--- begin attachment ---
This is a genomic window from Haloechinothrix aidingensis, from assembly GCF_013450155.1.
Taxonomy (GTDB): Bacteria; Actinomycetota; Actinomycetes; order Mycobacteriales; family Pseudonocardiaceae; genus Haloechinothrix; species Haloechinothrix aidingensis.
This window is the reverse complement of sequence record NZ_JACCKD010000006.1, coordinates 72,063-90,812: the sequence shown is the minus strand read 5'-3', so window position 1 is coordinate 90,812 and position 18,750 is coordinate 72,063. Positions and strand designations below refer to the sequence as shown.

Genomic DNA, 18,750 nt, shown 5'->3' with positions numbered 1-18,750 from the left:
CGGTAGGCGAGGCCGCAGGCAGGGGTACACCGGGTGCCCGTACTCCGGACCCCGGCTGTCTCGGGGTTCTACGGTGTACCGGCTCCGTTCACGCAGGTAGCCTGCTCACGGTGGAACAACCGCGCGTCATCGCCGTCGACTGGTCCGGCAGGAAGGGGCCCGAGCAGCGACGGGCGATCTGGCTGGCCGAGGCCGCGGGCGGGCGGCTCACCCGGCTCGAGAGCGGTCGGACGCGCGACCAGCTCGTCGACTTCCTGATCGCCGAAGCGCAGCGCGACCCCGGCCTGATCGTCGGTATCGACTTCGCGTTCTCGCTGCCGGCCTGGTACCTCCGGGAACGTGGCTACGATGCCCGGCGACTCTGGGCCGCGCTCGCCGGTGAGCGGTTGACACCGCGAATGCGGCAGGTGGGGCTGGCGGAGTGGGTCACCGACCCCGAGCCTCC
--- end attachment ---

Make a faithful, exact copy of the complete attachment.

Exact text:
This is a genomic window from Haloechinothrix aidingensis, from assembly GCF_013450155.1.
Taxonomy (GTDB): Bacteria; Actinomycetota; Actinomycetes; order Mycobacteriales; family Pseudonocardiaceae; genus Haloechinothrix; species Haloechinothrix aidingensis.
This window is the reverse complement of sequence record NZ_JACCKD010000006.1, coordinates 72,063-90,812: the sequence shown is the minus strand read 5'-3', so window position 1 is coordinate 90,812 and position 18,750 is coordinate 72,063. Positions and strand designations below refer to the sequence as shown.

Genomic DNA, 18,750 nt, shown 5'->3' with positions numbered 1-18,750 from the left:
CGGTAGGCGAGGCCGCAGGCAGGGGTACACCGGGTGCCCGTACTCCGGACCCCGGCTGTCTCGGGGTTCTACGGTGTACCGGCTCCGTTCACGCAGGTAGCCTGCTCACGGTGGAACAACCGCGCGTCATCGCCGTCGACTGGTCCGGCAGGAAGGGGCCCGAGCAGCGACGGGCGATCTGGCTGGCCGAGGCCGCGGGCGGGCGGCTCACCCGGCTCGAGAGCGGTCGGACGCGCGACCAGCTCGTCGACTTCCTGATCGCCGAAGCGCAGCGCGACCCCGGCCTGATCGTCGGTATCGACTTCGCGTTCTCGCTGCCGGCCTGGTACCTCCGGGAACGTGGCTACGATGCCCGGCGACTCTGGGCCGCGCTCGCCGGTGAGCGGTTGACACCGCGAATGCGGCAGGTGGGGCTGGCGGAGTGGGTCACCGACCCCGAGCCTCC